Riptides have received a lot of coverage in the news recently, So how can you reduce the risk of you or your child being caught up in one?


What is a riptide?

The best way to think about a riptide is as a fast-flowing river inside the sea. A riptide isn't actually a tide, but it is a powerful stream of water that will pull anything in its path away from the shore and into the sea.

How will you know you're in one?

You'll find yourself being pulled away from the shore and out to sea. You won't be pulled under but you might be knocked off your feet.

So what should you do if you or your child is caught in a riptide?

  1. Don't panic. The most important thing is for your child not to panic. Easier said than done of course. If you're together with your child, it's vital you stay calm yourself and keep your child as calm as possible.
  2. If in shallow water, try to grip onto the sea floor. If your child is in relatively shallow water, the best thing is for them to grip on to the sea floor with their feet, while waiting for help. If they can, they should wade to the left or right. They shouldn't swim if they can firmly stand on the sea floor.
  3. Call or signal for help. Call out or wave to attract attention, but don't thrash or do it with too much energy - you don't want to exhaust yourself. Before your child goes in the sea, remind them to signal if they feel themselves being pulled out to sea.
  4. DON'T try to swim against the riptide back to shore. If your child is pulled away from the shore, it's vital that they don't try to swim back to shore against the riptide. This is the most dangerous mistake that many swimmers make as even the strongest swimmers can't swim against a riptide. Your child (and you, if you're with them) will need to conserve as much energy as possible.
  5. DO swim parallel to the beach. So instead of trying to swim back in, the solution is to swim parallel to the shore. The strong riptide is actually quite narrow and by swimming parallel, your child will gradually escape the current of the rip. If you're feeling exhausted, just keep afloat or try to tread water. The riptide stream will weaken, and you'll be able to start swimming either left or right of it.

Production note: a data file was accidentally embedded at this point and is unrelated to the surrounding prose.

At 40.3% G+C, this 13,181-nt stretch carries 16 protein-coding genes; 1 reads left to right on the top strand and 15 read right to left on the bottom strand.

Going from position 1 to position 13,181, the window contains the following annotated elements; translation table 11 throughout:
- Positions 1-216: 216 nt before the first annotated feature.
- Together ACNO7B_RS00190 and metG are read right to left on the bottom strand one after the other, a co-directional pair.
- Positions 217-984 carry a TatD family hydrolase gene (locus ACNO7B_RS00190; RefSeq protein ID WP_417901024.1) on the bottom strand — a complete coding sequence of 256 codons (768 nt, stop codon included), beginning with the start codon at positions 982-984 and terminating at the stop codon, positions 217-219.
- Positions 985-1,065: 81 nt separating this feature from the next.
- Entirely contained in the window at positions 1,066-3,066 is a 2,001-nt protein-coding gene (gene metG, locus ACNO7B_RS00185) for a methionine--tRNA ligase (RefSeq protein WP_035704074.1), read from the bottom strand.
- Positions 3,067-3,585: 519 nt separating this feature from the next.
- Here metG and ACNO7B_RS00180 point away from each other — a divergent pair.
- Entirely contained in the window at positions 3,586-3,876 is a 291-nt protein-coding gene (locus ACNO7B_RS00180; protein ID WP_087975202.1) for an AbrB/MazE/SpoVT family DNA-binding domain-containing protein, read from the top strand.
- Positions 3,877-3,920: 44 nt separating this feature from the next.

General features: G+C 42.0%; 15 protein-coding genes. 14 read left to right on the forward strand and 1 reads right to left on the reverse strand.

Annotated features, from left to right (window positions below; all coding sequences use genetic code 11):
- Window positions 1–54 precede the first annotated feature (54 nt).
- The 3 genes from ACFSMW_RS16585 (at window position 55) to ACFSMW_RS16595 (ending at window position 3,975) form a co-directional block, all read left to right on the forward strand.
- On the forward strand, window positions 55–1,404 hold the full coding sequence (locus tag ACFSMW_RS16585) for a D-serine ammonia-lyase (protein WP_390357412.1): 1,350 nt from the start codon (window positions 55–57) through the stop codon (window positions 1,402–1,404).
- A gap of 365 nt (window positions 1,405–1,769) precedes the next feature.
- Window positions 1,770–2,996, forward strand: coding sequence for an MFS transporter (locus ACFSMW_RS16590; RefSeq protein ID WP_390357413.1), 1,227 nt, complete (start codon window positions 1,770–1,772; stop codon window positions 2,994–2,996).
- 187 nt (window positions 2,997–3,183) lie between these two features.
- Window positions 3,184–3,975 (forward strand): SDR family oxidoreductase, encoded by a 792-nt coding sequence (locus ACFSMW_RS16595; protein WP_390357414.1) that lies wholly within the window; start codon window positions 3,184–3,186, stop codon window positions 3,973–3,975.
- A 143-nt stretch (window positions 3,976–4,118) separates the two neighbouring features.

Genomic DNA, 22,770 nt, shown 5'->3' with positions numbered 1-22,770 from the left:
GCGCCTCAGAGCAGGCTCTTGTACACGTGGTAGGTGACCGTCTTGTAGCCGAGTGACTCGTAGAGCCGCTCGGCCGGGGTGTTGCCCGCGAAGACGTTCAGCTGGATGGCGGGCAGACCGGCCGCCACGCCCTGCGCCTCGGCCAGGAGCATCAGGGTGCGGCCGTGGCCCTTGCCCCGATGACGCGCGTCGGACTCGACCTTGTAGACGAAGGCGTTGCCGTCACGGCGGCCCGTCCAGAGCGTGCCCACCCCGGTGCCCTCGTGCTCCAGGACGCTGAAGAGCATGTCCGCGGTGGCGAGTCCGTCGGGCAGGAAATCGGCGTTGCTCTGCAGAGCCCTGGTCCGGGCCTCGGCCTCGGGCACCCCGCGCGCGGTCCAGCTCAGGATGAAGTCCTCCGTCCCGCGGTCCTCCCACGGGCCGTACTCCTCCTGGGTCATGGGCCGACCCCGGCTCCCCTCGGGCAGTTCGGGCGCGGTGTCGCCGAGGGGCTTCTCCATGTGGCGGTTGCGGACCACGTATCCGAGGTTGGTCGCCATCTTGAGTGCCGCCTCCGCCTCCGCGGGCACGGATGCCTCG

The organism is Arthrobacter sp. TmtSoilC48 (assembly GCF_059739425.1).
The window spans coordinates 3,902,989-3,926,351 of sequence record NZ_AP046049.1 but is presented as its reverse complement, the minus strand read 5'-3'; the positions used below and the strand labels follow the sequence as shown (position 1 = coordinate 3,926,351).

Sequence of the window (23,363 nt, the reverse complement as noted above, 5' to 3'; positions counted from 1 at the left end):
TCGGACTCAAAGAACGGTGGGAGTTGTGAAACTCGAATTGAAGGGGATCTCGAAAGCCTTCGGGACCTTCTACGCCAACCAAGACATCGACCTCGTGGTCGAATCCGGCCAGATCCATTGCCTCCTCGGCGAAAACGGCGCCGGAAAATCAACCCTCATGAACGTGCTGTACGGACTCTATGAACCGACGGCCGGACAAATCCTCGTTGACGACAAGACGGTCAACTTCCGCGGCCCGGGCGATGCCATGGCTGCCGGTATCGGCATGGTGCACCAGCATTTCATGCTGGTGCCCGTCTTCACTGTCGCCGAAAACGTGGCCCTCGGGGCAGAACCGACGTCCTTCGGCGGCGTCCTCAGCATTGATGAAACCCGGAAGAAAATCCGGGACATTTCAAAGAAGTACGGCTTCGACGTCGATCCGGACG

6. Let the waves bring you back to the shore. Once you and your child are no longer in the grip of the rip stream, use the waves as much as you can to wash you back to the shore.

How to avoid riptides


The most important thing is to listen to the experts. Head to a beach where there are lifeguards, and always follow the flag advice: be cautious about swimming when there's a yellow flag, and don't swim at all – or even paddle – on when there's a red flag.

Remember that a calm sea doesn't necessarily mean a safe sea. Lifeguards are looking out for strong currents and riptides as well as rough seas.

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Riptides sometimes appear as 'calm breaks' in the waves - a flat calm area where the waves don't break – see our pic above. They may also look a slightly different colour - but you're only likely to see that from a high vantage point.

The key is to follow the lifeguards' instructions and to use common sense. Go into the water with your children and, if you find an area where you feel a strong pull into the sea, make sure you come out and find a safer place to swim or paddle.

How worried should we be?

It’s worth stressing to your child that a riptide doesn't need to be dangerous if you know what to look for and what to do. You may just be pulled away from the shore for a little while. The key is to stay afloat, allowing help to come.

Remind your child that swimming in the sea is different to swimming in a pool – and always watch them carefully.

You might find it helpful to sit with your child and watch this US-made lifeguard video, below, about how to cope with a riptide...

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